Memories of SSU
Martha M. Yates
Professor of Kinesiology, 1968-2000
Chair, Department of Kinesiology, 1992-2000
In the beginning Sonoma State “got it right”; their priorities were in order. After all, the first building on the old Benson Ranch was the Field House.
Dr. G. Edward Rudloff was hired as the first chair of the Department of Health Sciences and Physical Education to form a department and develop a curriculum that included:
- A Physical Education major
- Physical education activity and health courses
- A dance program.
The departmental faculty would have advanced degrees in specialized areas and have coaching or dance experience. To promote collaborative teaching and research, two faculty members would be hired in each of the academic areas. All would teach major courses, activity courses, and coach.
The Early Years
Classes were taught in classrooms all over campus. Faculty offices, activity classes and athletics were centered in the Field House while plans were being finalized for a classroom/gymnasium complex.
Initially, the Department had a full-time faculty of three: Dr. Ed Rudloff, Chair, Athletic Director, Cultural Bases of Movement; Dr. Joel Grose, Motor Development, Baseball; Ms. Sandra Dunwoody, Dance
Between 1966 and 1968 faculty and staff were added to the Department: Dr. Ella Trussell, Biomechanist, Volleyball, Field Hockey, Basketball, Softball; Dr. Bob Sorani, Anatomical Kinesiologist, Track and Field, Cross Country; Mrs. Yvonne Auda, Department Secretary; Mrs. Cheryl Brown, Equipment Technician; Mr. Felix Duarte, Equipment Technician; Mrs. Marlene Bles, Department Secretary, Athletic Secretary, Athletic Administrative Assistant (35 year career)
By 1968, Joel Grose had left, and dance had moved into Theater Arts.. Three new faculty members were hired: Dr. Ken Flynn, Pedagogy, Wrestling; Dr. Martha Yates, Exercise Physiology, Women’s Tennis and Basketball; Dr. Carl Peterson, Motor Development and Baseball..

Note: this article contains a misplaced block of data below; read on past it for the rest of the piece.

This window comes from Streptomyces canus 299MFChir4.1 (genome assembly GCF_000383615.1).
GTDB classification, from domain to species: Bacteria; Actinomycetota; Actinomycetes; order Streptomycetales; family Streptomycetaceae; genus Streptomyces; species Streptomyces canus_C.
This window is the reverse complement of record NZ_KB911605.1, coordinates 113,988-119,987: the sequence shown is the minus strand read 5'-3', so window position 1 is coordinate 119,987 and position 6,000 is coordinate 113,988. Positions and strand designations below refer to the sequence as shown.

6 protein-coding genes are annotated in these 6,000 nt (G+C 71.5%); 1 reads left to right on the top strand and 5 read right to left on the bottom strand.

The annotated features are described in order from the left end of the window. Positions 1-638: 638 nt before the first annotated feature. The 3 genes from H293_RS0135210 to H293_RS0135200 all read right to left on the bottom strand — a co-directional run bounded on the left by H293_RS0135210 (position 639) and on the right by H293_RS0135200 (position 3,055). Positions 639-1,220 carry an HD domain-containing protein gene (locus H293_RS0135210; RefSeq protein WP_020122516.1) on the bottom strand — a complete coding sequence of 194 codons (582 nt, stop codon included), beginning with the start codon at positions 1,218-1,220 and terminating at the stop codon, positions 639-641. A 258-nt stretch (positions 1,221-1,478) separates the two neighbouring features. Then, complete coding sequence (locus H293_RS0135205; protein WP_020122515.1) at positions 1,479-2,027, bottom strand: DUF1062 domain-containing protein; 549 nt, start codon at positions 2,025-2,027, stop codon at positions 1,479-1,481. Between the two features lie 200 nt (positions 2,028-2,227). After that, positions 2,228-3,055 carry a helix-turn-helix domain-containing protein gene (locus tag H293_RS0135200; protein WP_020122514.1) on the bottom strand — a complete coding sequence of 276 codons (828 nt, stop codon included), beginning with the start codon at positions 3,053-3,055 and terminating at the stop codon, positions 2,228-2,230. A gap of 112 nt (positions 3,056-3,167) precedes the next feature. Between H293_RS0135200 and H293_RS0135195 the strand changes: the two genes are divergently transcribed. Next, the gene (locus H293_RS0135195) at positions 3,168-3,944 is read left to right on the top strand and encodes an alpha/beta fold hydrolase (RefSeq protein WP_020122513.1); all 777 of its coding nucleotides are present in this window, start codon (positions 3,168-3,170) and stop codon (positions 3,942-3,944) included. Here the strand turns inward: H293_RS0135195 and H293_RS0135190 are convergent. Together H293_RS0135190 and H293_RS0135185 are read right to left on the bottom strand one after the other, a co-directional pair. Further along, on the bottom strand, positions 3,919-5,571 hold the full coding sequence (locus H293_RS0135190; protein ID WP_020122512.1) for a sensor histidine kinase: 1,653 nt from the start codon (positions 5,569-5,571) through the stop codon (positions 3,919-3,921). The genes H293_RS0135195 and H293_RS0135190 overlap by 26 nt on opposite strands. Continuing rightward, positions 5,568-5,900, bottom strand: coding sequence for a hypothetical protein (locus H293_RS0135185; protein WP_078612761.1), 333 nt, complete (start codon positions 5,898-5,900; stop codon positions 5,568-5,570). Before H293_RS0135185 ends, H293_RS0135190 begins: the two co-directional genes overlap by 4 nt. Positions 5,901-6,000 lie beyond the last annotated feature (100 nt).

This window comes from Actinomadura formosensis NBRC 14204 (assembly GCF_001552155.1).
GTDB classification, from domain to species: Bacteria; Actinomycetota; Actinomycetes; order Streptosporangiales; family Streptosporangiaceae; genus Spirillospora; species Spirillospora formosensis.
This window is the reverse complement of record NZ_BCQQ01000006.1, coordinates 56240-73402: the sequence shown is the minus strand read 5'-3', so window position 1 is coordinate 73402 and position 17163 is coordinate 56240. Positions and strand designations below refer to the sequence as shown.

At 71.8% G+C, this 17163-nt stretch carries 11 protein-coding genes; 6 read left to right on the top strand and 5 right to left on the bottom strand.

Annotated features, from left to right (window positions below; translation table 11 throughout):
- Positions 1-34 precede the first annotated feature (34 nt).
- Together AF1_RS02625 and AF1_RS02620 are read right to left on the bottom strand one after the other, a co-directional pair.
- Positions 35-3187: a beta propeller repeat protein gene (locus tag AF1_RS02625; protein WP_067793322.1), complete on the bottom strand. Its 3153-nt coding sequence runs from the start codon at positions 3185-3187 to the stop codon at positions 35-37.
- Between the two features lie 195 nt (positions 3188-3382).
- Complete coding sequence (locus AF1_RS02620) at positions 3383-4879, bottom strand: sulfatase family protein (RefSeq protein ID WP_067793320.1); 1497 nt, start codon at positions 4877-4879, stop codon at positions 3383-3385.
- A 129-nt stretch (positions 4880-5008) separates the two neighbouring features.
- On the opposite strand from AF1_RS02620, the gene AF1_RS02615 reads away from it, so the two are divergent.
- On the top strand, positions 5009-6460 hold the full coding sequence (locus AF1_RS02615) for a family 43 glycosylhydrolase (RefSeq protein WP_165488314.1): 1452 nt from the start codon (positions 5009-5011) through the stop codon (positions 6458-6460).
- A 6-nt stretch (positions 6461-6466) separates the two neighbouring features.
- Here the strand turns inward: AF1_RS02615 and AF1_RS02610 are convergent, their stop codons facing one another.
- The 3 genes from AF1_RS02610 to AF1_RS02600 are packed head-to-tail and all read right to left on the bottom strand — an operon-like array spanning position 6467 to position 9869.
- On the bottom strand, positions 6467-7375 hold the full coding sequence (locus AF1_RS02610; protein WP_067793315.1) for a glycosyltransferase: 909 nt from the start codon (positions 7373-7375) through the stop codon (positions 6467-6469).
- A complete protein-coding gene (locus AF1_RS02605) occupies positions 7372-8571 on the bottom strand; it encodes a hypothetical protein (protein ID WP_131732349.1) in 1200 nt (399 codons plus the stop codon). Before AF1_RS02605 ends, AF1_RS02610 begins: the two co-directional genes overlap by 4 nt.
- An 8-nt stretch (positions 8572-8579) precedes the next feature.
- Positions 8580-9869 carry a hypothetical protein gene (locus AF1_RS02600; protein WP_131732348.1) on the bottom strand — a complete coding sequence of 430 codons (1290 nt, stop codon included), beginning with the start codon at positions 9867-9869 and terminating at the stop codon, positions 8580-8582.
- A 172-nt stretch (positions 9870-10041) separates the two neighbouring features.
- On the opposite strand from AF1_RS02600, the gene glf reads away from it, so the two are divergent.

In 1969 the faculty increased by three: Dr. Jim Gale, Exercise Physiology, Men’s Tennis; Dr. Doug Earl, Sport Sociology, Men’s Basketball; Dr. Bob Lynde, History and Philosophy of Sport, Track. As the department grew, additional faculty were hired: Dr. Kathy Klein (1971), Motor Learning, Softball; Ms. Marcia Hart (1972) Pedagogy, Field Hockey and Women’s Basketball; Ms Vivian Fritz (1972), Pedagogy, Women’s Gymnastics and Volleyball; Mr. Bob Donlan (1973), Intramurals and Men’s Basketball.
The physical education major curriculum was unique in the CSU system, focusing on a foundation in the sciences and humanities rather than skill acquisition and teaching methodology. The driving forces for this unique major curriculum was the Fisher Act of 1961which required university curricula for prospective teachers to focus on subject matter rather than methodology. An undergraduate was required to have an “academic” major or minor and a post baccalaureate year of education. Educational administrators were required to have an “academic” major. The SSC Physical Education major curriculum was submitted for approval as an “academic” major, and, at the time, it was the only physical education program in the CSU granted academic status.
However, faculty concern about the dearth of teaching methodology courses in the major led to the development of a series of Analysis of Motor Skills courses which included the biomechanical bases and the teaching methodology for a variety of sport skills. These courses have endured through many curricular changes and CTC reviews. In the early 1970s a Master of Arts (MA) degree was added to the curriculum.
In addition to a full-time teaching load, each faculty member coached in the fledgling athletic program. Athletic teams were listed as scheduled courses, but coaching responsibilities received minimal WTUs. Thus, faculty taught full academic loads, then spent three to eight hours daily with coaching responsibilities.
Funding, staffing and finding athletes were challenging at the new, small liberal arts, “hippie” institution. There was no on-campus housing; most athletes were commuters who were older and less experienced than those of the competing institutions. Many athletes, especially women, were multi-sport participants.